Old Blue Gets a New Dash Panel!


As I had said in a previous post, every time I had to do any work under the dash of the ’39 I was always presented with a rats nest of wiring that went every which way, half the wires were unlabeled and were either red, white or black none of which mattered too much as to what function the wire was performing.

So my 1st order of business after removing the old ball milled billet aluminum dash panel, was to try and make some sense out of the wiring harness.  It had originally started out as a pretty decent after market harness, but had only a limited amount of circuits. So we had wires plugged into the fuse panels with inline fuses attached to them to power such things as the rear tail lights, the interior light and the kick down circuit for the transmission. After several days and a number of aspirin tablets I was able to make sense of it all. I had one bundle of 6 wires that had been intended to run the ignition, coil and regulator etc, that had been rolled up and taped together and wire tied to the fuse panel.  Of course all of those functions had been replaced with random red, white and black wires, so out they came! I found that the fuel pump which had an actual fuse on the fuse panel, also had an inline fuse as well. So if you had a problem with the pump, and you checked one of the fuse holders, and didn’t know about the other you would end up chasing your tail trying to find out what was wrong. Out came the in line fuse!

Further inspection found several other circuits that had been added, didn’t have fuses to protect them. So more re wiring to get that all squared away.

Finally, it came time to locate and mount the Dakota Digital control boxes. I had this great idea of mounting them on a piece of aluminum mounted in the left kick panel. Wonderful idea except, in the middle of all of it was the damn front speaker, so no room for the boxes. After fussing with it for some time I found that the only place I could mount them was on a new plate that was made to surround the existing fuse box, on the fire wall.

This solution created another problem in that all of the wires going to the control boxes ended up between the firewall and the dashboard. The good news was that thanks to the modular design of the Dakota Digital Dash Panel, I can easily pop the dash panel out of the dash by removing 4 nylon thumb nuts on the back of the panel. Once the panel is out, I have great access to all of the wiring, relays, flashers and fuses.

Other wiring issues that were solved this time around. I have always had intermittent problems with the turn signals in this car. I have replaced the switch in the steering column several times but the problems always returned. This time I found the culprit; the damn billet aluminum third brake light had an intermittent problem in the housing. Out it came! I had earlier replaced the stop/tail lights with a new set of very very bright LED units that really don’t need the help of the third brake light. To top things off, I had a new turn signal switch in stock that I put in the column since I had everything taken apart.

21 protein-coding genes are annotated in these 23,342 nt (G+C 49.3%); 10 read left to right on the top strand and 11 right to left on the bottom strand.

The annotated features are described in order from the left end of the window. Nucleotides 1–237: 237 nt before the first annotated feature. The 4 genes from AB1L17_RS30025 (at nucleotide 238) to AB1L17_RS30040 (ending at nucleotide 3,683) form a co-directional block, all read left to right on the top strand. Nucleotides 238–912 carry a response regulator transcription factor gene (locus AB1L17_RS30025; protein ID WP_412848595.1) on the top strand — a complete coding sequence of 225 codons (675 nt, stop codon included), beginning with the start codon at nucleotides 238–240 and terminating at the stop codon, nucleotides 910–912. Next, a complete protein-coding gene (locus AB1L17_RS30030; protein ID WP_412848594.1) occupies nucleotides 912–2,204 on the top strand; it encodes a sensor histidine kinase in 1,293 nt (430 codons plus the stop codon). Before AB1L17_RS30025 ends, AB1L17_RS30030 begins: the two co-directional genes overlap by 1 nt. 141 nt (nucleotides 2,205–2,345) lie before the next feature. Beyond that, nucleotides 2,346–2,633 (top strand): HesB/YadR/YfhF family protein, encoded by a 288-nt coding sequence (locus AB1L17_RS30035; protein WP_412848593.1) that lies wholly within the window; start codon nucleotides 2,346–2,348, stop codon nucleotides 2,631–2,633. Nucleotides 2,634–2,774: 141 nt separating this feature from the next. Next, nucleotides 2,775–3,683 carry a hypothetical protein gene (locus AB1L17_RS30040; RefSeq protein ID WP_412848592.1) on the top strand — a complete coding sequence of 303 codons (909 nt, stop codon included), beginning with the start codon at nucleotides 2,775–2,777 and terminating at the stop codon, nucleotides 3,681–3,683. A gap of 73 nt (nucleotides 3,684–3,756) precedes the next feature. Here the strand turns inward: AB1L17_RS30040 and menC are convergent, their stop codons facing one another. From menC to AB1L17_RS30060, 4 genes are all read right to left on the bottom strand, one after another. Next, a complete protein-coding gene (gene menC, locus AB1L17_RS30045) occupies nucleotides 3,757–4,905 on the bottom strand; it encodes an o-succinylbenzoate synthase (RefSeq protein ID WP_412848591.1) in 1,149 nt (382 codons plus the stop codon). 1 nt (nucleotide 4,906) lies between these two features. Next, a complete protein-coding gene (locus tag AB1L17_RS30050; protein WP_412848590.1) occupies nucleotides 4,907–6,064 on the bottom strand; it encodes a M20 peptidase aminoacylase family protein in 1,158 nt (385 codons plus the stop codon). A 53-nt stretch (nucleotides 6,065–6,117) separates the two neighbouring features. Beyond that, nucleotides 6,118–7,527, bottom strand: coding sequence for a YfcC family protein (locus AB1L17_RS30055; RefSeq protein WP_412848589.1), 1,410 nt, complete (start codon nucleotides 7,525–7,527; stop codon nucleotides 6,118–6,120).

Another problem of late has been that the kick down switch for the transmission was no longer working… yet another billet aluminum after market POS this time from Lokar. The switch was pretty straight forward, a tapered steel slug on the end of a stainless wire cable that is attached to the throttle on the carb. The slug when the throttle was opened, would activate a micro switch, which seemed simple enough…. EXCEPT that they glued the switch to the aluminum housing using some type of isocynate glue. And since the housing was bolted to the transmission, and was next to the exhaust head pipe, the glue had dried out and cracked. When the slug moved, instead of closing the switch, it broke it loose from the housing, hence no kick down. I called Lokar and asked them about what I should do the fix the problem, no problem they replied! “We redesigned that housing several years ago and provided an aluminum ledge for the switch to sit on, and then held it in place with screws instead of glue.” Of course, this was done sometime ago and since my piece was 18 years old, I would have to buy a new one… which I did, from Summitt, but I still am not happy!

To wrap things up, so to speak, I bought some thermal header wrap from Speedway and wrapped the head pipes on both sides of the engine to help keep the steering box and starter cooler. I also found that the return line to the power steering pump had cracked due to being cooked too long by the exhaust header, so I replaced that as well.

About the only mechanical issues I have left is to have the seals in the torque converter replaced. When the car sits for a long time without being run, the fluid drains past the leaky pump seal and fills the pan up. The excess fluid will then leak out were ever it can, either the rear seal or the shifter shaft seal. I stopped by the local transmission shop that was recommended by everyone in town to see if they would reseal it. I have to say they are up to their eyeballs in work, and weren’t too excited about taking on repairing a home brew project like my Ford. I am to call them when I get back from Goodguys next month to set up a date for them to look at it to see if they want to tackle the job. I asked them what it would cost if I pulled the transmission and brought it in to them. All smiles and happy, they will reseal it for $125. So, I am thinking about pulling it myself… sigh…

The other issue is the paint chips, which I am still thinking about….



Leave a Reply

Your email address will not be published. Required fields are marked *

This site uses Akismet to reduce spam. Learn how your comment data is processed.